Editor’s Note: Our guest contributor this week, Hilary Howes, is a neighbor in Greenbelt and an activist. Hilary shares her passion for work with the LGBTQ community and describes how her faith led her to this justice work.
I was not born a Catholic. I was raised with no religious tradition and I didn’t get baptized into the Catholic faith until I was 48. I was born with a female gender identity but because I was identified male at birth. I didn’t come to live as a woman until I was 40. So resurrection, transfiguration and epiphany (the revealing of that which has always been true) were part of my lived experience before I began to understand those words in a faith tradition experience.
At 45, I started attending a Roman Catholic Intentional Eucharistic Community that serves as an alternative to parish life. One difference in their Mass is that there is a ‘shared homily’ where, after the priest has his say about the meaning of the readings, anyone else attending is invited to have their say as well. This weekly ‘first person’ theology broke open the Bible and faith for me in a way that I could never access before. It had always seemed too lofty, too long ago and far away to ever have meaning for me. But with my emotional access provided by having my brain working with female hormones and by having the gospel in the words of everyday beings, I connected with the timeless lessons of the bible and came to live it more and more.
While I was in my transition, I started to teach at workshops for students, teachers, psychiatrists and social workers to better understand trans people in what we have come to call Gender 101 classes. Before the internet, it was almost our only vehicle to promote understanding and the movement for healthcare, equality and dignity under the law for trans persons. The very first time I put on a dress, it was a crime. Think about that. We have come a long way and it is humbling to think that I may have some small part in that.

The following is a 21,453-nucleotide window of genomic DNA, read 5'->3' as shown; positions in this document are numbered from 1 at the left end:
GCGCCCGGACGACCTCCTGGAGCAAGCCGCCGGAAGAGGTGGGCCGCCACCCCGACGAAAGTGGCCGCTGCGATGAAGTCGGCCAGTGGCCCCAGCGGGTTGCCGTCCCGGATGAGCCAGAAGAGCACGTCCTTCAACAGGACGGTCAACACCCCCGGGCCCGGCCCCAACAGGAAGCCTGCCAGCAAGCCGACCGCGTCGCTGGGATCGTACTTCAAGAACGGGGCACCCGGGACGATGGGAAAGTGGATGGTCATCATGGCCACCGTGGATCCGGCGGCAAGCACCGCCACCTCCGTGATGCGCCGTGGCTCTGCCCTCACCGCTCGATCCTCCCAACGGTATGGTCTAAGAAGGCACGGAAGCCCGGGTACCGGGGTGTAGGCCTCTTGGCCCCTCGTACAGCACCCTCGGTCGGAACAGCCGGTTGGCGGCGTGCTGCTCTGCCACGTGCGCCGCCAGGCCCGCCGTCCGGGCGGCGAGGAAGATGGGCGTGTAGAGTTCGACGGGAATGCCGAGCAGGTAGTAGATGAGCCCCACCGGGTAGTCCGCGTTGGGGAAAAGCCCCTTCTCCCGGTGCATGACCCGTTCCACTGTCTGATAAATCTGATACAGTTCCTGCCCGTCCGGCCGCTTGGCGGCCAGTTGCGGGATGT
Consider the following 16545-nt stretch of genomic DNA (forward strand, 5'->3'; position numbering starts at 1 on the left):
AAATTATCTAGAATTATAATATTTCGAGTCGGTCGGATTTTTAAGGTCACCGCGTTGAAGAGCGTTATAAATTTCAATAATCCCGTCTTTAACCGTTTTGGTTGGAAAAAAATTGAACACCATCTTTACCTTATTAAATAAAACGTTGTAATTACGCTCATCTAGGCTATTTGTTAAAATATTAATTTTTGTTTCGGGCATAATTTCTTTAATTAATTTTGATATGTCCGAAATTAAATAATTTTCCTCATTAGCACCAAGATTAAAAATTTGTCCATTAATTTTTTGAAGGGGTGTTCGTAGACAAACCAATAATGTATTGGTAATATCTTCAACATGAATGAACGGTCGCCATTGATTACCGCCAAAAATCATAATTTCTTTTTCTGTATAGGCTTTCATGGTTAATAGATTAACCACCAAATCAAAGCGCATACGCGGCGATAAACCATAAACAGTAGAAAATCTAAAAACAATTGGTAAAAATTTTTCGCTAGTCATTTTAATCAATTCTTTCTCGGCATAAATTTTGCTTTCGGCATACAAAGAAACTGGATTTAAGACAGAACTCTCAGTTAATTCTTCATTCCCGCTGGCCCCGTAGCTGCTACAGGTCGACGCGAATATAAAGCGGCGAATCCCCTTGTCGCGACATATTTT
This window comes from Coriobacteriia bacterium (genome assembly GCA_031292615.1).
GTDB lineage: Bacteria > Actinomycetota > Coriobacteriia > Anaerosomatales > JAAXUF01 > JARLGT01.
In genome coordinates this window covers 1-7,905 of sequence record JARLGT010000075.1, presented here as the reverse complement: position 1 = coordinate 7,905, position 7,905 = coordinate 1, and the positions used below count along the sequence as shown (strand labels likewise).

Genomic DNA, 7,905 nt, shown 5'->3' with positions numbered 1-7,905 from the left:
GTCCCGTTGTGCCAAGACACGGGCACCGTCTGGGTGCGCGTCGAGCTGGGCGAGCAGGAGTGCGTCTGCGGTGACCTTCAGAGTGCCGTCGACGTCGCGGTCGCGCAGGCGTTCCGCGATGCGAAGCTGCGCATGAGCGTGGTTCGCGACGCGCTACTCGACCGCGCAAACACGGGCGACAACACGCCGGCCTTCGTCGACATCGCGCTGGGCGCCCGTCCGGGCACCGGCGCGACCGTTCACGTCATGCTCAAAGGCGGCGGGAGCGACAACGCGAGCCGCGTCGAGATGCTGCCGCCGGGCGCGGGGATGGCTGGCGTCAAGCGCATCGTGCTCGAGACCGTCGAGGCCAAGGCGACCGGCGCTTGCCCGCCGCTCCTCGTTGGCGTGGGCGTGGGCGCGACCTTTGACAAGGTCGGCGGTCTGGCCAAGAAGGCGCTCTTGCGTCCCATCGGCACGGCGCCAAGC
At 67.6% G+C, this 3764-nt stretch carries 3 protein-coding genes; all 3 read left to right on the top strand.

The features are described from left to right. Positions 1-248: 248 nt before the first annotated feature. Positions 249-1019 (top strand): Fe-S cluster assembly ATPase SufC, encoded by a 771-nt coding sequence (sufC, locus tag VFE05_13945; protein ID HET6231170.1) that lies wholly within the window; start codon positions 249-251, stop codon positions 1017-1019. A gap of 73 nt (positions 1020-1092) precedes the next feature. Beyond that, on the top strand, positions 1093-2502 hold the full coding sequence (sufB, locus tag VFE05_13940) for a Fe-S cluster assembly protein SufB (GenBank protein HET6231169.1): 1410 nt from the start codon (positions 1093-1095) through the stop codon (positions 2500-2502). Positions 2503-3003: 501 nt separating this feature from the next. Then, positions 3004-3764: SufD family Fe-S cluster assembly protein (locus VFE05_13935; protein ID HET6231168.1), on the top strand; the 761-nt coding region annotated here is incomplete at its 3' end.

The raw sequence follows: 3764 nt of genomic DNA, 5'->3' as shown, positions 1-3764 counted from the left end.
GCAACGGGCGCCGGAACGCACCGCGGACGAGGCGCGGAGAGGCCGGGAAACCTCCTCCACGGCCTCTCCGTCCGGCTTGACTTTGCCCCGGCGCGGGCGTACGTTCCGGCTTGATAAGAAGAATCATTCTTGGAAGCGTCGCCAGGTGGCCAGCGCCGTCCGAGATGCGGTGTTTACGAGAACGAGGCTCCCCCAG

My community includes incredible social activists. They inspire me weekly as they share their homilies. Once I was baptized, I realized the need for a place on the web that told a positive faith story of transgender Catholics to counteract a culture war raging on the web that had left conservative “Catholics” on one side and “Transgenders” on the other. I endeavored with TransCatholic.org to create a Roman Catholic apostolate to support the dignity and inclusion of transgender laity. My original goal was to reach trans people who were Catholic to give them some solace. But I have found that most trans Catholics have been so harmed by the church that they had left, never to return. I found that more traffic was coming to the site from Catholic family and friends of trans people who genuinely wanted to understand from a faith perspective how they could be supportive. Then I started hearing from Catholic school teachers, administrators and parishes asking how they could be better allies to our marginalized community. Catholic social teaching is clear that we need to embrace and center the marginalized as being central to our goal to walk the path of Jesus. Surprisingly, A Williams Institute survey found Catholics to be the most supportive of transgender equality of all the mainline religions.
Exploring this intersection of religion and gender has given me amazing opportunities to write, speak, broadcast, teach and interact with theologians, church leaders and teachers. These wonderful interactions have given me a deeper understanding of myself, my faith and the struggle to transform society and the Church itself. In my ongoing quest to follow Jesus, I have often been reminded that he was asking his church to be better, just like I am in asking my hierarchy to support the dignity and inclusion of transgender people.